Tackling Britain’s waistline to fight diabetes

Tackling Britain’s waistline to fight diabetes

Obesity is the biggest health issue of our time. The figures are something we cannot ignore; almost two thirds of adults are overweight or obese. One in ten four to five year-olds are obese and by the time they leave primary school this doubles to nearly one in five. We have to recognise that current approaches are not making enough impact and we need to tackle this with new and different solutions.

The risk of being overweight or obese has serious and negative consequences on an individual’s health. It increases the risk of life-threatening diseases such as heart disease, Type 2 diabetes, and some cancers. As well as the health risks to the individual, obesity currently costs the NHS and wider economy £27bn a year.

Sugar is a major contributor to excess calories in the diet which leads to weight gain and obesity. Earlier this year, the Scientific Advisory Committee on Nutrition (SACN) released a report looking at the link between carbohydrates, including sugar, and a range of health issues. They found that too much sugar in the diet can have serious health consequences. The recommendations include reducing the amount of sugar in the diet to no more than five per cent of daily calories, about half the previous maximum and minimising the consumption of sugar-sweetened drinks.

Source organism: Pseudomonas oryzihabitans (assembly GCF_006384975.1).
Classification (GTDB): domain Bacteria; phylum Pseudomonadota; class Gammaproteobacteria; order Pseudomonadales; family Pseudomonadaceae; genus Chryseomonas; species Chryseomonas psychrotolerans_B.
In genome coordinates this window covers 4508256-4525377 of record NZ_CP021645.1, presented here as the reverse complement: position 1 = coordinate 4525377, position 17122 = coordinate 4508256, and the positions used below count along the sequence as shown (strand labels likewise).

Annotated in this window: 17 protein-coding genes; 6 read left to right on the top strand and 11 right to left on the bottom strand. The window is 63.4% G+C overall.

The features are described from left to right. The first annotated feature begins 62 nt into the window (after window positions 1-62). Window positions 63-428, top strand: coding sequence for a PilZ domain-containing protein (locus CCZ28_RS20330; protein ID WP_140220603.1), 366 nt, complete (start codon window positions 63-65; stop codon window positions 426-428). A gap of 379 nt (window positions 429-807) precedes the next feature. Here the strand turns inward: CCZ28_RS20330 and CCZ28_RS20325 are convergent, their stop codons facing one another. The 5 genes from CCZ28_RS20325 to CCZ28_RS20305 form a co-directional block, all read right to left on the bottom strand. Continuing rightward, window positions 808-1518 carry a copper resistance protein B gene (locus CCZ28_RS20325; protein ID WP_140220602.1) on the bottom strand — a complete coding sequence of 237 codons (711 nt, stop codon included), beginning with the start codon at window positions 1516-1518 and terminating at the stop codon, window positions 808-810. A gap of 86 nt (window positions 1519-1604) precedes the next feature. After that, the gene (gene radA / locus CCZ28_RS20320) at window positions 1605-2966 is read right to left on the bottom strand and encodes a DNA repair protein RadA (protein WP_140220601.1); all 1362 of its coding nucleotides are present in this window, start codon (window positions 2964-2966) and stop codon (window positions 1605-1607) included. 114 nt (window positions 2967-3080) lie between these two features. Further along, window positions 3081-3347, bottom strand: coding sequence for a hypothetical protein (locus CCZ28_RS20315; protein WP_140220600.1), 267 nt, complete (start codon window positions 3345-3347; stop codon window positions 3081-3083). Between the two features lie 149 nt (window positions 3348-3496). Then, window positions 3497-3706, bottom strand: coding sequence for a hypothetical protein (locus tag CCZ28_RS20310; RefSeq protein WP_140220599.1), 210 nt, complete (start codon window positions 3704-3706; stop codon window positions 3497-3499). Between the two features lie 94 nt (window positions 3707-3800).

A whole systems approach
Children and teenagers are consuming almost three times as much sugar than the new maximum recommendation, and most of this is coming from sugary drinks. Children aged 11-18 get most of their sugar from soft drinks (29 per cent), which is not surprising since one can of sugary fizzy drink contains around seven cubes of sugar. Table sugar and confectionery (21 per cent) and fruit juice (10 per cent) are also large contributors to the sugar intake of 11-18 year olds.

The responsibility is not just on individuals and families to reduce sugar consumption and take in fewer calories. There are a range of complex factors that cause obesity, including the environment we live, work and play in, as well as advertising and promotions. A potential solution is a whole systems approach that takes into account all aspects of everyday life with a strong focus on prevention. It is essential we focus on actions that can prevent people developing conditions such as diabetes. Focusing on prevention will not only improve health outcomes, but it also means we are actively addressing well-being and tackling health inequalities. It means we can also potentially reduce the workload of frontline healthcare staff and help ensure the financial sustainability of the NHS.